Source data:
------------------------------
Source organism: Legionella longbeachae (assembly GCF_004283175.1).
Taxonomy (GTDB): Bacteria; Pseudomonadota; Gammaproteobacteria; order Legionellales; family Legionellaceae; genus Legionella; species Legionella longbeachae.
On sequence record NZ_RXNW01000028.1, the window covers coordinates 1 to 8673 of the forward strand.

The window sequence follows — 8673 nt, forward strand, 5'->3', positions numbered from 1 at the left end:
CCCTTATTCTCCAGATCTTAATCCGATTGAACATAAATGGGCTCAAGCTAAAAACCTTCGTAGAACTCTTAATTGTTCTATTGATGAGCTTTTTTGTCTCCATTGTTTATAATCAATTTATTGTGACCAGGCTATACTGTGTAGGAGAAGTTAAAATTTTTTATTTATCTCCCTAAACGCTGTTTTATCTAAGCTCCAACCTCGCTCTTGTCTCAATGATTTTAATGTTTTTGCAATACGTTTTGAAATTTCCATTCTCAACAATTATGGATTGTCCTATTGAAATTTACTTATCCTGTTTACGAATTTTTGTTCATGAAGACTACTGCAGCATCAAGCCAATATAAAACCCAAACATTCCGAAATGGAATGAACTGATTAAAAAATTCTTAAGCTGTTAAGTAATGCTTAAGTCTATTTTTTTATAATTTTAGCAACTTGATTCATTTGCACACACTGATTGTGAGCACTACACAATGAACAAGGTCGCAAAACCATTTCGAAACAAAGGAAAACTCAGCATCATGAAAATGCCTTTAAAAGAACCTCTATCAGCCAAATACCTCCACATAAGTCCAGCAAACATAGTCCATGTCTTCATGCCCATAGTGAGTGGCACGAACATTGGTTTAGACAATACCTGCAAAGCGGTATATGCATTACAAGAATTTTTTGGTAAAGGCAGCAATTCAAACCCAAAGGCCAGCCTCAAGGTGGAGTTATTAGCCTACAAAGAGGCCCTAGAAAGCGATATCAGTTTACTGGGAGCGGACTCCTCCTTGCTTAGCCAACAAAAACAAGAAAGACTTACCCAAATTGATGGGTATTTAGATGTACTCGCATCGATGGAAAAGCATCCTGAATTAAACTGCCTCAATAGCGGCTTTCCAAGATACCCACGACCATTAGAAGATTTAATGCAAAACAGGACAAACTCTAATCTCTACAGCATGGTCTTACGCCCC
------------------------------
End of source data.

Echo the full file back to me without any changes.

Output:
Source organism: Legionella longbeachae (assembly GCF_004283175.1).
Taxonomy (GTDB): Bacteria; Pseudomonadota; Gammaproteobacteria; order Legionellales; family Legionellaceae; genus Legionella; species Legionella longbeachae.
On sequence record NZ_RXNW01000028.1, the window covers coordinates 1 to 8673 of the forward strand.

The window sequence follows — 8673 nt, forward strand, 5'->3', positions numbered from 1 at the left end:
CCCTTATTCTCCAGATCTTAATCCGATTGAACATAAATGGGCTCAAGCTAAAAACCTTCGTAGAACTCTTAATTGTTCTATTGATGAGCTTTTTTGTCTCCATTGTTTATAATCAATTTATTGTGACCAGGCTATACTGTGTAGGAGAAGTTAAAATTTTTTATTTATCTCCCTAAACGCTGTTTTATCTAAGCTCCAACCTCGCTCTTGTCTCAATGATTTTAATGTTTTTGCAATACGTTTTGAAATTTCCATTCTCAACAATTATGGATTGTCCTATTGAAATTTACTTATCCTGTTTACGAATTTTTGTTCATGAAGACTACTGCAGCATCAAGCCAATATAAAACCCAAACATTCCGAAATGGAATGAACTGATTAAAAAATTCTTAAGCTGTTAAGTAATGCTTAAGTCTATTTTTTTATAATTTTAGCAACTTGATTCATTTGCACACACTGATTGTGAGCACTACACAATGAACAAGGTCGCAAAACCATTTCGAAACAAAGGAAAACTCAGCATCATGAAAATGCCTTTAAAAGAACCTCTATCAGCCAAATACCTCCACATAAGTCCAGCAAACATAGTCCATGTCTTCATGCCCATAGTGAGTGGCACGAACATTGGTTTAGACAATACCTGCAAAGCGGTATATGCATTACAAGAATTTTTTGGTAAAGGCAGCAATTCAAACCCAAAGGCCAGCCTCAAGGTGGAGTTATTAGCCTACAAAGAGGCCCTAGAAAGCGATATCAGTTTACTGGGAGCGGACTCCTCCTTGCTTAGCCAACAAAAACAAGAAAGACTTACCCAAATTGATGGGTATTTAGATGTACTCGCATCGATGGAAAAGCATCCTGAATTAAACTGCCTCAATAGCGGCTTTCCAAGATACCCACGACCATTAGAAGATTTAATGCAAAACAGGACAAACTCTAATCTCTACAGCATGGTCTTACGCCCC